I played the comic relief character named Rollo. Surprise! Surprise! Rollo wasn't in the original tale but I played the role so well it might change the way the story is told forever.

I appeared in a few plays at the Dallas Children's Theatre (DCT)in the mid nineties. The people there were nice enough and the shows were fun to do. Rumplestiltskin was the last play I appeared in at the DCT.

My first was playing the title role in Lyle the Crocodile. I was covered head to toe in a crocodile costume that looked just like the drawing of Lyle from the book. The only way for me to see was through a thin dark fabric at the end of the snout where Lyle's mouth was. I had no peripheral vision at all. Naturally my blocking had to be precise so I wouldn't bump into a set piece, actor or fall off the stage.

It was also very, very,...very warm. I wore a body tights and on the tights was sewn foam padding to give Lyle that plump cartoony look that the girl crocs really dig. Yes, I said dig. I can't help it. I'm a child of the seventies. Anyway, I felt sorry for the wardrobe person in charge of cleaning my costume. Every Sunday for a month after the matinee performance he would show up right after the last actor got to the dressing room to gather our sweaty garments. I think I lost a few pounds for that month.

Despite the minor discomforts I found it to be a very enjoyable role because I relied entirely on pantomime to bring the friendly, reptilian character to life. I put all my clowning and acting experience to the test Unfortunately I never took any pictures of myself in costume. I was not documenting things so well at the time mainly because I didn't own a camera.

I forgot to note that the role of Lyle the Crocodile was my first acting job in Dallas and it was in an Equity house. I learned a lot about contracts and equity scale and other things every serious actor should know if he wants to succeed and thrive and not be at the mercy of unscrupulously individuals within the theatre community. I put that knowledge to good use to this day. If given the chance and the contract looked good I'd play him again in a New York minute.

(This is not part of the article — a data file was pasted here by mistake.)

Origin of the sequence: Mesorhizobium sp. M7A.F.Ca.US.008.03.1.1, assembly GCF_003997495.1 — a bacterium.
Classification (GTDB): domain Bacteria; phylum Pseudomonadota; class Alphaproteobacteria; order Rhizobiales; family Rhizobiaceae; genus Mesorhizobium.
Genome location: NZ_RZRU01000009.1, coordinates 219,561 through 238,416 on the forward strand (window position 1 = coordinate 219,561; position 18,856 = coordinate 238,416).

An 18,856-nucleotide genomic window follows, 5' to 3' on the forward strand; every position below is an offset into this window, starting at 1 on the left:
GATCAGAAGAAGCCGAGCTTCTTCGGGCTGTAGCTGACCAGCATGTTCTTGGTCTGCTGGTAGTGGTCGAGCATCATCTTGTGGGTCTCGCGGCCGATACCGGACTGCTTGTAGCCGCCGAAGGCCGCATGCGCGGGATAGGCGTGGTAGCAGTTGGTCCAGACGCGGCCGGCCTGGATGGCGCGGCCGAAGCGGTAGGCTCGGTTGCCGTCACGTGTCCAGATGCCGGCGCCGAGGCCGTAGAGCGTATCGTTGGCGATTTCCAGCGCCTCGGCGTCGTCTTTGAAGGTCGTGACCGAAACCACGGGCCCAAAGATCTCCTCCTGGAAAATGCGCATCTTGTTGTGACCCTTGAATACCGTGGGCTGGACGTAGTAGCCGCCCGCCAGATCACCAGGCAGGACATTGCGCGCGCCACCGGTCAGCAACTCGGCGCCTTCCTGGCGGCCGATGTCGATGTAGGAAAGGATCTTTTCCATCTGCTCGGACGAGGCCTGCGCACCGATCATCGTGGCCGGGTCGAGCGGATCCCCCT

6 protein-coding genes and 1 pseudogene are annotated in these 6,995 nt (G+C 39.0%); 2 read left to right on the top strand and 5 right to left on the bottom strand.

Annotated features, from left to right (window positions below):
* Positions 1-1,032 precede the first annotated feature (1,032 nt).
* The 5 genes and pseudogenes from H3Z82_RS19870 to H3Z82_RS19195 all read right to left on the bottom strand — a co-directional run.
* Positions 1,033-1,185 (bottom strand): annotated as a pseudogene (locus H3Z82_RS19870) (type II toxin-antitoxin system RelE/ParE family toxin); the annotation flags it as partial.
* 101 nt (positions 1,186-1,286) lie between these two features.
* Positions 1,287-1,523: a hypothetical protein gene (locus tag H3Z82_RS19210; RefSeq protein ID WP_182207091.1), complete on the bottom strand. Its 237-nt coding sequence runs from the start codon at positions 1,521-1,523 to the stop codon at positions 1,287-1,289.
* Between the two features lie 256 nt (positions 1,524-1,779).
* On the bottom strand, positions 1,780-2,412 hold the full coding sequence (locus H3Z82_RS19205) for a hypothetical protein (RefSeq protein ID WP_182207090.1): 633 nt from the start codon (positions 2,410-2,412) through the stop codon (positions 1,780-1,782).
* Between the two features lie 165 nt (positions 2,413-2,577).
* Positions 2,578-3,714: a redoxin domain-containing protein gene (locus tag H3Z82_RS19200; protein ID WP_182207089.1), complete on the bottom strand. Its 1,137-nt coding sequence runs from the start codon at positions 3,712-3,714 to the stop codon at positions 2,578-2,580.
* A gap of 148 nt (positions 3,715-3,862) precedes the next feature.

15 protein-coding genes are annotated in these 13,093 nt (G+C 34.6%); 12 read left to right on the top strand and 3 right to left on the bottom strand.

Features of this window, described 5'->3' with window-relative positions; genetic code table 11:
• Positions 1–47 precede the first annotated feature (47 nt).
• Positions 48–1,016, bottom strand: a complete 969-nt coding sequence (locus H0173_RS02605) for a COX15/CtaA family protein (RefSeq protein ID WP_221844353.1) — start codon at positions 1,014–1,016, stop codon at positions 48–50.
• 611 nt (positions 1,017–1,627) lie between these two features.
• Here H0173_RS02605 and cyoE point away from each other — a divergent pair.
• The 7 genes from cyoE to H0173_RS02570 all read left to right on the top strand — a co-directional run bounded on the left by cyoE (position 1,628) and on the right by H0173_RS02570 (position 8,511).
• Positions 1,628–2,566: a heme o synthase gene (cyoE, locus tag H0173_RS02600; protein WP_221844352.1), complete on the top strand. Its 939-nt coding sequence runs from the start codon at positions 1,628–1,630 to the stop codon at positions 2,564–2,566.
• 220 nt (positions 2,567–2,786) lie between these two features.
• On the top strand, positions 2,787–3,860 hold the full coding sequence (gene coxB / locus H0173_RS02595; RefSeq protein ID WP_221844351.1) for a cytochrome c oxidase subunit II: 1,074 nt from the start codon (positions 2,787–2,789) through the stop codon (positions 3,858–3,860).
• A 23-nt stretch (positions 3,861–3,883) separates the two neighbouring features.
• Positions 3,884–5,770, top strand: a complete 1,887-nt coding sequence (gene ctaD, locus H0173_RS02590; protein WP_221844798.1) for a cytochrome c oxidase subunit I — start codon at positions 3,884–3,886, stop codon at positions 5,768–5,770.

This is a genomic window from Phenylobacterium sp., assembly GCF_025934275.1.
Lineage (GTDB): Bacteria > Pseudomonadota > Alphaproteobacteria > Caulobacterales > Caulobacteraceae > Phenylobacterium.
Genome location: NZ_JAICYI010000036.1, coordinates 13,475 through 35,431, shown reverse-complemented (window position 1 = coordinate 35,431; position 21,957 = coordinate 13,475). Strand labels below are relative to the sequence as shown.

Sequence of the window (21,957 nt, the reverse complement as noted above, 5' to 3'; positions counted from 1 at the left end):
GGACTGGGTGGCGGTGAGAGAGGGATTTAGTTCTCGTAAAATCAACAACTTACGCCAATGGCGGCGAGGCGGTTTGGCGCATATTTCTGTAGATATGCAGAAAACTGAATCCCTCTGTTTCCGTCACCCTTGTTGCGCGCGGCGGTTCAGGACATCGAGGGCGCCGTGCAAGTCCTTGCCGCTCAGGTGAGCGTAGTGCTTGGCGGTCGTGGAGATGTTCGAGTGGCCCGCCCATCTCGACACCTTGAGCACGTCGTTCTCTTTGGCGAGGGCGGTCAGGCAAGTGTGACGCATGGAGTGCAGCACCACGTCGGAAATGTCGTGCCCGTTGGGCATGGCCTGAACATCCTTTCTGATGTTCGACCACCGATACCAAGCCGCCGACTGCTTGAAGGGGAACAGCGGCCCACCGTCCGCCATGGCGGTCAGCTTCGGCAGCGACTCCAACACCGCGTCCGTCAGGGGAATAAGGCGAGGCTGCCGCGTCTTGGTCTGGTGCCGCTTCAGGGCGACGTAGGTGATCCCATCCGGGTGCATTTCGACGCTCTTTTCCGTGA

Monday, September 6, 2010

More Shields and Yarnell 1973 Mime

Shields and Yarnell -"Shields in San Francisco"

In my last post about Shields and Yarnell I think I mentioned having a clipping showing a photo of them in their marching band costumes which they wore when they were street performers in San Francisco. The date for the clipping is November 26, 1998 from the Dallas Morning News I believe. I'm glad we got to see them live. Anyway, I found it while reorganizing my files. It's all old school with filing cabinets and manila folders. I love it!! I also thought I'd post a couple of clips from youtube showing them during their San Francisco days. Enjoy.

Sunday, September 5, 2010

RBBBC Circus Train

For those of you who have never had the pleasure of seeing our circus home, pictured above are Pammy and I in front of our train car residence for 2001. We miss it. Below is some footage of the train on it's way to it's next stop.

RBBBC Clown Alley 1995

Happy Sunday to all! I was cleaning out some boxes I had in storage and came across this postcard. It shows the Red Unit's clown alley for the 126th Edition of the Ringling Brothers Barnum and Bailey Circus. I'm on the lower right corner in the purple hat. I think we posed for the photo in front of one of the floats used for the opening parade. It's a colorful bunch isn't it? The look for the RBBBC clown alley is a bit different today.

Directly above me and to my left are the newest members to the clown alley: Chuck and Eli. Both were members of the first Clown College graduating class co-directed by Rob Mermin and Dick Monday. To the far left of the picture, second from the top is Chad Miller, my roommate from Clown College in 1993 and as we liked to say "First to Freeze in '93", being part of the first class held in Baraboo Wisconsin on the grounds of the Circus World Museum.

It was a good group of clowns, all very talented and seriously underused in the show. Still, we made the most of it. Our come-in that year was very strong I think. We had a clown band and I was the conductor. All kinds of chaos ensued each time we tried to play. There were tap dancers, skaters, a singing dog, a barbershop quartet, a cloud swing routine, a lost audience person (Chad Miller) and a neat hat tossing/catching routine at the end. All in all it was pretty good stuff and very fun to do. I think I did some of my best work that year and I don't really have much footage of it. I've seen it but never had copies made. It was always a case of," Well, so and so has a copy of it and I'll ask them later." The trouble is now I don't recall who that "so and so" was. Major bummer.